Once upon a Pelargonium…

Working on the Threatened Plants Project requires trawling through a lot of spreadsheets and computer data, so I only rarely get mail in the office. Imagine my surprise when I received this in April :

Rosa damascena embroidery

Rosa damascena embroidery

This beautiful piece of embroidery, which represents the Damask Rose (Rosa x damascena), is based on an engraving by Basil Besler, a 17th century German botanist and apothecary. It is the work of Mia Buehr, a Scottish volunteer and embroidery enthusiast who has proved a great asset to the TPP.

Mia has been working as a volunteer for almost two years now, and has achieved an enormous amount of work for the project, listing three genera (including the very large Hedera – ivy), checking collections for 65 genera and identifying more than 5000 threatened cultivars, like this rare Colchicum :

Colchicum 'Daendels'

Colchicum ‘Daendels’

Volunteers like her play an essential role in the progress of the project and deserve recognition, so I embarked on a quest to find her an appropriate gift, as a (small) thanks for all the (big) work she has been doing. A rare and threatened plant seemed particularly fitting, so I decided to have a look at the RHS Horticultural Database, and list all the cultivars named ‘Mia’. There were 9, mainly houseplants such as an Anthurium and a Streptocarpus.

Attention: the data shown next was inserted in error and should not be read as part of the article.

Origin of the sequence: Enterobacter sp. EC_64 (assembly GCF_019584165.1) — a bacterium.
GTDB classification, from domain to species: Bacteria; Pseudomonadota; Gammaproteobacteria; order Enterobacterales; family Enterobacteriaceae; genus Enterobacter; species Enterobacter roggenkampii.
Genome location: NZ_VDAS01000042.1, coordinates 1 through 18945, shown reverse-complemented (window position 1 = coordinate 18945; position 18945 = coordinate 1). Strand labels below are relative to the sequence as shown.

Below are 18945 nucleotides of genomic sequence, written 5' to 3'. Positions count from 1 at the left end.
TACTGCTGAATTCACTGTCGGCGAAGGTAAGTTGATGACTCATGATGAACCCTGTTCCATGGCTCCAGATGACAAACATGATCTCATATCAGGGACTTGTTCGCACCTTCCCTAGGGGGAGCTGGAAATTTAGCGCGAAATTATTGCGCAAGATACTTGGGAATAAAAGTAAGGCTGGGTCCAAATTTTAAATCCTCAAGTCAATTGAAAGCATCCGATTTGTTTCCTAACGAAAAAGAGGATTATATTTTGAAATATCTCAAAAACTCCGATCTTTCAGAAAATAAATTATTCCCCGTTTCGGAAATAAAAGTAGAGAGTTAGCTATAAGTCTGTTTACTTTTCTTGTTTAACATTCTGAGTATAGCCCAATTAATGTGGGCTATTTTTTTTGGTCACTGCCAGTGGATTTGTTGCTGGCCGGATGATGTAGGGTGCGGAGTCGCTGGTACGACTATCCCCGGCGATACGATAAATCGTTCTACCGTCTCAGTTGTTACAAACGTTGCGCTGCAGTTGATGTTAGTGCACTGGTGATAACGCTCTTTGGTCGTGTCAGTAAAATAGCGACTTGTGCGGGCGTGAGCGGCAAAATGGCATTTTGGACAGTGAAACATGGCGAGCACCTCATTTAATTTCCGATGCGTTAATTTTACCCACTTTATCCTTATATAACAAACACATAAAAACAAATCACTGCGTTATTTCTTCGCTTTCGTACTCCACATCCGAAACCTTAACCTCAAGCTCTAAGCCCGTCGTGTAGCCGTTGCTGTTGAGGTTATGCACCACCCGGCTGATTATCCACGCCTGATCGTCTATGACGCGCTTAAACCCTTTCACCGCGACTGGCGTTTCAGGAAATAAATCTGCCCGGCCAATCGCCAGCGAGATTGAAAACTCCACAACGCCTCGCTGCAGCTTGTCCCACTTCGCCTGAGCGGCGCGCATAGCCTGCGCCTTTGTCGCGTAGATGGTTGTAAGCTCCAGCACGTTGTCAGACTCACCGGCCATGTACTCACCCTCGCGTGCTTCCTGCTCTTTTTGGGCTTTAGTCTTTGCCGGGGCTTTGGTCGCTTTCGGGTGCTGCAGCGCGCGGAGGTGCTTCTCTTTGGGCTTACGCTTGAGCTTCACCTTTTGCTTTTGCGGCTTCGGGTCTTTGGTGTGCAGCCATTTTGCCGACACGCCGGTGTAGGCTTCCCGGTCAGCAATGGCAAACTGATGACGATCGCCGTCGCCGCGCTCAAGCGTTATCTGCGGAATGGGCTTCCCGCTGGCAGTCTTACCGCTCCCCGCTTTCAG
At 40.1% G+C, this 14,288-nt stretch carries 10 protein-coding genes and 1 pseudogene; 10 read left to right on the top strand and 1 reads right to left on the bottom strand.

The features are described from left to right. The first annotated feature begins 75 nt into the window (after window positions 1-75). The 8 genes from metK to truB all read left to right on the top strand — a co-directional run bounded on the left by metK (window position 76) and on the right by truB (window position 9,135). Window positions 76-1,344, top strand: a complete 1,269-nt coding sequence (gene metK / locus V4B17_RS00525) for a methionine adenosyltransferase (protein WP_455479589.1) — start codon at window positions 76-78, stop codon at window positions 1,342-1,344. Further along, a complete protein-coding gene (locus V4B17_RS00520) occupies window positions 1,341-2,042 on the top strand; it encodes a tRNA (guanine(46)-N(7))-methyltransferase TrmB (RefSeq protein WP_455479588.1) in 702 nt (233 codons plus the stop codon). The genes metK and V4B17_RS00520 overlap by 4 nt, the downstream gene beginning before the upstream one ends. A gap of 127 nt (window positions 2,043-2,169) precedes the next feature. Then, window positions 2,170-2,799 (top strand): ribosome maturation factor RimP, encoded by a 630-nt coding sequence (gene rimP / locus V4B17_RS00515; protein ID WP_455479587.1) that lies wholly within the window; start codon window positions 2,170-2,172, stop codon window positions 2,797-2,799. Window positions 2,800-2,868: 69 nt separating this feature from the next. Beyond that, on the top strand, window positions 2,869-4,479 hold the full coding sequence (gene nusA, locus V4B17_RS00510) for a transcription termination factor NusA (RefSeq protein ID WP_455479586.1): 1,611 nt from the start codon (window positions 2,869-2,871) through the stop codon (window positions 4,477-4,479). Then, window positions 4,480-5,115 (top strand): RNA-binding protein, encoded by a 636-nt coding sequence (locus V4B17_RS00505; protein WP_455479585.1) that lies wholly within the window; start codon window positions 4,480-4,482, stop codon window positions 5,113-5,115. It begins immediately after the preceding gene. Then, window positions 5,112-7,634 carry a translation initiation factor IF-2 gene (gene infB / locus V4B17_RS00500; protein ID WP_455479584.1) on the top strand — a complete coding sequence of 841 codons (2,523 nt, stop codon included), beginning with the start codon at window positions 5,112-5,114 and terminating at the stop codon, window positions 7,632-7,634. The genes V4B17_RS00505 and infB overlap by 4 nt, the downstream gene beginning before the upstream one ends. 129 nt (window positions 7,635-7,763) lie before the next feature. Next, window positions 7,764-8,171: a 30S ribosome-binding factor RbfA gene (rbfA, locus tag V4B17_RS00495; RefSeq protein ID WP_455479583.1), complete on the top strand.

But one caught my attention, a Pelargonium cultivar. Tracking the plant was not easy : it is not listed in the RHS Plant Finder and I couldn’t find it in specialist nurseries. Eventually, I discovered it in one of the National Collections of Pelargonium, on the Isle of Wight.
The Collection Holder was extremely kind and agreed to send two cuttings of the plant later in the year….which arrived last week, tightly packed into a cereal box :

IMG_20130731_111611And here is Mia, with her little Pelargonium plant safely landed and repotted in Scotland (note the red label – the cultivar is considered as “critical in cultivation” as it has only been found in one collection to date)… Mia, a warm thank you for all your hard work!

Mia and 'Mia'

Mia and ‘Mia’

For those of you who are interested in embroidery, Mia maintains a blog (The accidental embroiderer) where she displays her creations…feel free to have a look!

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One Response to Once upon a Pelargonium…

  1. gillians says:

    What a lovely story Sophie – another one of those brilliant connections between plants and people

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